And it is also impossible for the local authorities to build public housing: There are 354,000 families on the waiting list in London alone.
Politicians have few solutions to offer.
The government has launched a Help to Buy scheme to support first-time buyers.
The Minister for Business Vince Cable, a member of the Liberal Democrats, has suggested the introduction of a yearly tax on properties worth more than £2 million.
Mr Simon Hughes, the deputy Liberal party leader, went further by demanding the introduction of legal restrictions on non-resident foreign buyers.
But all these suggestions were rebuffed by the Conservatives, senior partners in the ruling coalition.
Instead, they are touting massive building schemes which are unlikely to be realised.
For even if the money is found, there is almost nowhere to build because the British suffer from another affliction: a phobia about house construction on empty land.
While other nations view new homes and amenities as progress, many in Britain regard the loss of even one green field as a disaster.
Most believe that their island-state is already over-crowded, with nature wiped out by concrete forests.
Despite the fact that only 2.4 per cent of land in England is built on, the country remains afflicted with a syndrome which is usually referred to as "Banana": Build Absolutely Nothing Anywhere Near Anyone.
What's more, mention new housing and many in Britain will recoil in horror at memories of the disastrous projects of the 1940s and 1950s which gave rise to soulless, crime-ridden estates.
One result: The number of owner- occupiers is falling fast. In 1981, 57.2 per cent of the British owned the homes they lived in; a decade later, 67.2 per cent did so. But from 2002 onwards the proportion began to fall, by an average of about 1 percentage point each year.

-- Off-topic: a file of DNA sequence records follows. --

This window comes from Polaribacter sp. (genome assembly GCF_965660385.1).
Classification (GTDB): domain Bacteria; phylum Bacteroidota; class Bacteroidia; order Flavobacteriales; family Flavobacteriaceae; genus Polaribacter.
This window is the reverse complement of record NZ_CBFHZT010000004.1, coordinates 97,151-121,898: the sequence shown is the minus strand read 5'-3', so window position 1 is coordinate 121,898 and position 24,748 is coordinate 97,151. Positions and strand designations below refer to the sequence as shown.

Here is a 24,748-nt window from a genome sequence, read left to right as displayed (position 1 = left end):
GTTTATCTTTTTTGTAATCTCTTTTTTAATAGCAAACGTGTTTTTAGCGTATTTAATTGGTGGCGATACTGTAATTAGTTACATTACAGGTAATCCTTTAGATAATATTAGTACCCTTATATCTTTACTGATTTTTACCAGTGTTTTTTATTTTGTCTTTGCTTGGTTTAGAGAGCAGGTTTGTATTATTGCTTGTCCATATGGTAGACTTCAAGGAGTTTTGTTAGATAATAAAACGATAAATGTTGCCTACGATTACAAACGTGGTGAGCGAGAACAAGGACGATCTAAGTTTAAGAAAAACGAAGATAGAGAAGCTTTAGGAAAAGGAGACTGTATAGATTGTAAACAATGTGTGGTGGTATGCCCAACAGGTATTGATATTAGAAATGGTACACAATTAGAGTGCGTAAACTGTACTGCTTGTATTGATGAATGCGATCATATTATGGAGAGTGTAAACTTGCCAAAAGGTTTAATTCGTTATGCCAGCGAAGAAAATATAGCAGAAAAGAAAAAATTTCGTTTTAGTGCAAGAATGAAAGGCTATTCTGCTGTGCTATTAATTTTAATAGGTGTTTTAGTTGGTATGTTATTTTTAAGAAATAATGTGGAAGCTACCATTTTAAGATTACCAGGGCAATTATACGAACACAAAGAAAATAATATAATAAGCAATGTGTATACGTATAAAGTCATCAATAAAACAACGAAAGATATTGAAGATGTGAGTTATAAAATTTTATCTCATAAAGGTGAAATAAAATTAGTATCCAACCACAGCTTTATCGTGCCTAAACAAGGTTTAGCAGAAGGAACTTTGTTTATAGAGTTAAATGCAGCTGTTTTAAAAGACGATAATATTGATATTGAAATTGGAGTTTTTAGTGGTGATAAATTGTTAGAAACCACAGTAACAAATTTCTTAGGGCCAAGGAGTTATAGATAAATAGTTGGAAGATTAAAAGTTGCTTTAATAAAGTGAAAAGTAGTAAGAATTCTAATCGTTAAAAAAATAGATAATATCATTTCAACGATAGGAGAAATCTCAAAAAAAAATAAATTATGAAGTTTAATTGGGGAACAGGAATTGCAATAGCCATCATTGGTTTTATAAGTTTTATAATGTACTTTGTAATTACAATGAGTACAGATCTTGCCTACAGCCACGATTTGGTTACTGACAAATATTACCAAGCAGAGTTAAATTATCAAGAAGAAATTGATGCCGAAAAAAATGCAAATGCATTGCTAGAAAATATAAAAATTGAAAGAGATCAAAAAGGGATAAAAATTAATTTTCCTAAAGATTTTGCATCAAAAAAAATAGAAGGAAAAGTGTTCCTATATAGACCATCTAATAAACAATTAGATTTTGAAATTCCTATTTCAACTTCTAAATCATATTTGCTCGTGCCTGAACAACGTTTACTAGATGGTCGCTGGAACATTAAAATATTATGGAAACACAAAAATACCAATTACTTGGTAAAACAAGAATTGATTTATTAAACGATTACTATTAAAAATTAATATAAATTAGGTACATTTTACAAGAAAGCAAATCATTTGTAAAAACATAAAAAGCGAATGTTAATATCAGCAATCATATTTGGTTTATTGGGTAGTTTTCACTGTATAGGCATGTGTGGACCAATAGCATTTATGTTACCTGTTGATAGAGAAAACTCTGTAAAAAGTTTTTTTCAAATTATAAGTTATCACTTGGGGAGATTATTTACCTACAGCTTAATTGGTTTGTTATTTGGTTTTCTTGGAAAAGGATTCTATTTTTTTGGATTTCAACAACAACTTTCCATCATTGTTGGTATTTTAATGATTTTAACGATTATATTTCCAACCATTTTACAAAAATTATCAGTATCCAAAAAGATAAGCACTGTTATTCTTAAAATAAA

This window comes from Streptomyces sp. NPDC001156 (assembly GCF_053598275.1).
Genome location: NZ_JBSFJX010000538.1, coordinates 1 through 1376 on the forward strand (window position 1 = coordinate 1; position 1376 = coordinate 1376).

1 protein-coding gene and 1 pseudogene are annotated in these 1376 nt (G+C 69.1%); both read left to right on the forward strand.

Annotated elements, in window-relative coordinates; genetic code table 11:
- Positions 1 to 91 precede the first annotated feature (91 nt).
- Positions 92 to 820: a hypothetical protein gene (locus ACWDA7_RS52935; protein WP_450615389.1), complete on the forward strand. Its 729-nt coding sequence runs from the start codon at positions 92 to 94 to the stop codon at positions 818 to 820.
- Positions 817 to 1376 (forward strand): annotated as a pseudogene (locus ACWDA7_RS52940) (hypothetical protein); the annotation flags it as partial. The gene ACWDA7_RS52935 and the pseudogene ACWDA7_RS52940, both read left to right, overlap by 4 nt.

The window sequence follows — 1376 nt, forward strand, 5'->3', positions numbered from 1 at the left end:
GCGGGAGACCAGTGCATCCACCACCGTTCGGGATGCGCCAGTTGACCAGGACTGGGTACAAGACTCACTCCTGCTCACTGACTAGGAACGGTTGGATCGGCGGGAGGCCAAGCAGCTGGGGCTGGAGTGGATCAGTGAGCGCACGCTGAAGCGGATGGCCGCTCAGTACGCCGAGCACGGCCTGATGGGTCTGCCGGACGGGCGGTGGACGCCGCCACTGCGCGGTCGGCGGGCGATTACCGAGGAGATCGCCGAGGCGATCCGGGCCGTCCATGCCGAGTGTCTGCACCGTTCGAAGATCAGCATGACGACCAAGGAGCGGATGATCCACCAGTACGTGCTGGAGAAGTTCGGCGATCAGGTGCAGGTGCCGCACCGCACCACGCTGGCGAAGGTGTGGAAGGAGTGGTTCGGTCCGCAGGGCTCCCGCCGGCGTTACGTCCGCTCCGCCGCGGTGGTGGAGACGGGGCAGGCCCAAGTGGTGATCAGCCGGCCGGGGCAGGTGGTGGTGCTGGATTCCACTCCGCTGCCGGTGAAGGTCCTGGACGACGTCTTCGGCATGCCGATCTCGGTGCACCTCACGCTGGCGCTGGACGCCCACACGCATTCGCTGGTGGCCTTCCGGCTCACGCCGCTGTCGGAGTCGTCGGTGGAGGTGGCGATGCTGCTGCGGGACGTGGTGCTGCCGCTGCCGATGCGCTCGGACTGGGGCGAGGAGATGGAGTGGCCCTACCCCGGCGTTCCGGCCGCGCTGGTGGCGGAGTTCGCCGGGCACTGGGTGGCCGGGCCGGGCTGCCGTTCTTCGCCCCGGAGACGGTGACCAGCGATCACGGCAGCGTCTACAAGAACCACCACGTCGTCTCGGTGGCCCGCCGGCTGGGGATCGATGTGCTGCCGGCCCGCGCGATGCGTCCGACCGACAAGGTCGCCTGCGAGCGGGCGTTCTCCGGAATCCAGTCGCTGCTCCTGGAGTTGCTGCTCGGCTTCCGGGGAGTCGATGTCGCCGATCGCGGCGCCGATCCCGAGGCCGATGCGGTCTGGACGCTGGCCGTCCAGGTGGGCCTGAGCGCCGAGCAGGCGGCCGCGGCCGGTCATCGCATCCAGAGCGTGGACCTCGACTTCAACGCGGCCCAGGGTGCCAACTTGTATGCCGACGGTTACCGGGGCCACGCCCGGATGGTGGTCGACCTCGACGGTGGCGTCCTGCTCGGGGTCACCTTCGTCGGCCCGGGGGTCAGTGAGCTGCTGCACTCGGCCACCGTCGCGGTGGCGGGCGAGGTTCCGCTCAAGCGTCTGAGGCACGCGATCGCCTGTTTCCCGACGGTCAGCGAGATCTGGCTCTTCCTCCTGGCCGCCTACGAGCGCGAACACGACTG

Mr Nick Boyles, the Planning Minister, warned voters recently that if they persist in defending nature at the expense of housing, they will push Britain "back to the 19th century" when only the wealthy could afford their own home.
But the Campaign to Protect Rural England - most of whose members have nice expensive homes in the leafy countryside - branded his remarks as "shocking" and "incredibly irresponsible".
Such pressure groups are being heard because the British public and politicians are deeply divided about what should be done.
Everyone accepts the need to provide affordable homes, but ministers also fear a collapse in housing prices which will affect their re-election prospects, and no politician wants to be seen to be cutting down trees.
Besides, those who already own homes are also those most likely to vote and most likely to donate to political parties. So, doing nothing while blaming foreigners and immigrants for the housing shortage is the default option.
The burden of this mess is ultimately borne by millions of London's office workers, who on average spend about 12 per cent of their monthly earnings and about three hours a day commuting to and from the outskirts where houses are cheaper.
Few of them ever enjoy either the swanky property developments in central London, or the English countryside which is kept pristine, supposedly for their benefit.